Christy Cunningham, associate director of the Career Center at Stockton, said the school encourages businesses to offer paid internships because students often get a better experience since it is more like a job. An unpaid internship should be more like job shadowing, she said.
About 46 percent of Stockton’s 2012 graduating class reported doing an internship, up from 40 percent of the Class of 2011, Cunningham said. That percentage does not include students who did academically required clinical work, such as student teaching.
Lizziel Sullivan-Williams, director of Rowan University’s Career Center, said even an unpaid internship is an opportunity to network and build up a resume while students are still in college, so she encourages students to weigh all the opportunities they get carefully.
Cunningham said liberal arts majors in particular can benefit from trying internships in different fields to see what they might like.
Brian Sena, 25, of Hammonton, a 2010 Stockton graduate, did an unpaid internship with the Courtyard at Marriott his senior year, then got a part-time job at the front desk. He moved to sales after he graduated and a year ago was named sales manager at the Atlantic City property.
“This is what I want to do,” said Sena, who majored in hospitality management. “The unpaid internship was a way to get my foot in the door. It gave me the opportunity to show the skills I had and what I had learned at Stockton. Everyone wants a paid internship, but in this economy it’s worth it to start unpaid and work your way up.”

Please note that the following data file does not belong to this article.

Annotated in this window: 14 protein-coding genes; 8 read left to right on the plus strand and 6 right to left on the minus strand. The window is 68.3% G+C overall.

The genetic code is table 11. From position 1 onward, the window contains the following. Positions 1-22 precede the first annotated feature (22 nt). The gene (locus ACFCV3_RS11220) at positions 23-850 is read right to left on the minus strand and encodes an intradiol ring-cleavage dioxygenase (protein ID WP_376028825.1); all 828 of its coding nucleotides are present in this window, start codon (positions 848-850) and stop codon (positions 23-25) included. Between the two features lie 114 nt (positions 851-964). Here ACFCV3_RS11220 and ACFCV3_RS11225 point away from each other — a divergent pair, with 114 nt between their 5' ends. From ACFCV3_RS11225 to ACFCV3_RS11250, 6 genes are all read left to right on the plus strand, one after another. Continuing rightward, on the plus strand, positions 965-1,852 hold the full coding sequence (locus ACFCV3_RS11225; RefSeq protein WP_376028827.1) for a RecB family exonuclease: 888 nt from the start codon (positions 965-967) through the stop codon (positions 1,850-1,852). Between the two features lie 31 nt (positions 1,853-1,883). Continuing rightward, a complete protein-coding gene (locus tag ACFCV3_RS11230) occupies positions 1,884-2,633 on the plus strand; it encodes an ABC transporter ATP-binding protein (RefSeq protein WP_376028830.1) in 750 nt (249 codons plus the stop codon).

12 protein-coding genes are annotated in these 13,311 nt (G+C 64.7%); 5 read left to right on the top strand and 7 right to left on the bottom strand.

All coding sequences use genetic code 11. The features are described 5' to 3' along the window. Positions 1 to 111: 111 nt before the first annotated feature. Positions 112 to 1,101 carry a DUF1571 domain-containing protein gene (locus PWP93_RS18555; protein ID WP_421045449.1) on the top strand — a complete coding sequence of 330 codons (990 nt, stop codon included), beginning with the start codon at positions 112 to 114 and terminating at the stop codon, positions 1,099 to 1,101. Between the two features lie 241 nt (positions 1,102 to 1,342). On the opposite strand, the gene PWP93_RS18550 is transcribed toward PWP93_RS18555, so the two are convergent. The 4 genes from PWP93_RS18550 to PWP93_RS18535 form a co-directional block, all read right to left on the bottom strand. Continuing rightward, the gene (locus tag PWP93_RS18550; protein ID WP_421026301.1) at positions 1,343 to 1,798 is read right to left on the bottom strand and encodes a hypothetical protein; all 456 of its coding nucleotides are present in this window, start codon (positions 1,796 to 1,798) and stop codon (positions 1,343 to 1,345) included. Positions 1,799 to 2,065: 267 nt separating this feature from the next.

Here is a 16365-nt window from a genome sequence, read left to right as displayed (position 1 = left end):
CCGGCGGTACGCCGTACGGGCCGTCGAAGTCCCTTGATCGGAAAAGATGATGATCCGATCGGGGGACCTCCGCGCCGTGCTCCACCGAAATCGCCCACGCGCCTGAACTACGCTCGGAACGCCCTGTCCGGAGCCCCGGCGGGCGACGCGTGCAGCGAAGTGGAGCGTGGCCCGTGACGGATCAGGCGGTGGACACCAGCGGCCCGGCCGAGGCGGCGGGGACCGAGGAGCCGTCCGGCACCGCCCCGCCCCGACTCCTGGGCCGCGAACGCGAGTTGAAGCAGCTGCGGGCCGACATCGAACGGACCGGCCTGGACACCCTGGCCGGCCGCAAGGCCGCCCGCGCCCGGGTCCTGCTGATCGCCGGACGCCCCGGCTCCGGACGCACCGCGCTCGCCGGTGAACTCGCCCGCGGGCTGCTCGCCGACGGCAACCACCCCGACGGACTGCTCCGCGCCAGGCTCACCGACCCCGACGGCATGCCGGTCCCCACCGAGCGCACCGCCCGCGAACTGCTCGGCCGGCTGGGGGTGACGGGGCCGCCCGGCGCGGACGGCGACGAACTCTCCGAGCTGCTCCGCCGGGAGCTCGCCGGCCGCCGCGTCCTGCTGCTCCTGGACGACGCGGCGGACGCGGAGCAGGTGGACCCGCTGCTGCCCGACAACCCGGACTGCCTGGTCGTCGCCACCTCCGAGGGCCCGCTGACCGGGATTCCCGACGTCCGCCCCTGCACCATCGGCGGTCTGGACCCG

Employers at the Stockton Career and Internship Fair said many of their internships are paid, and provide both summer employment and a learning experience for college students.
Jim Drew, employment center manager at Borgata Hotel Casino & Spa in Atlantic City, said the casino typically hires 20 to 25 interns for the summer, in addition to hundreds of summer workers. He said he works with professor Donna Albano in the Stockton Hospitality and Tourism Management program but also gets applicants from throughout New Jersey, Pennsylvania and Delaware.
“And every year, a couple stay and get jobs,” he said, “especially the Stockton students who are local and can work weekends.”
Cape Resorts Groups offers a half-dozen paid summer internships working at its hotel properties in Atlantic and Cape May counties. Interns rotate through different aspects of the business, from front desk to food and beverage. Human Resources Director Jenna Andrews said the company pays because the interns are doing an actual job.
Six Flags offers both paid internships and summer jobs. Human Resource supervisor Lisa Bruce said the interns work in specific areas, and students can also get college credit. She said internships can definitely lead to a job, and Six Flags offers opportunities at all of its properties, one reason Heffley is interested.
“Most of our hires are internal,” said Bruce, who started her Six Flags career as an intern.
Contact Diane D’Amico: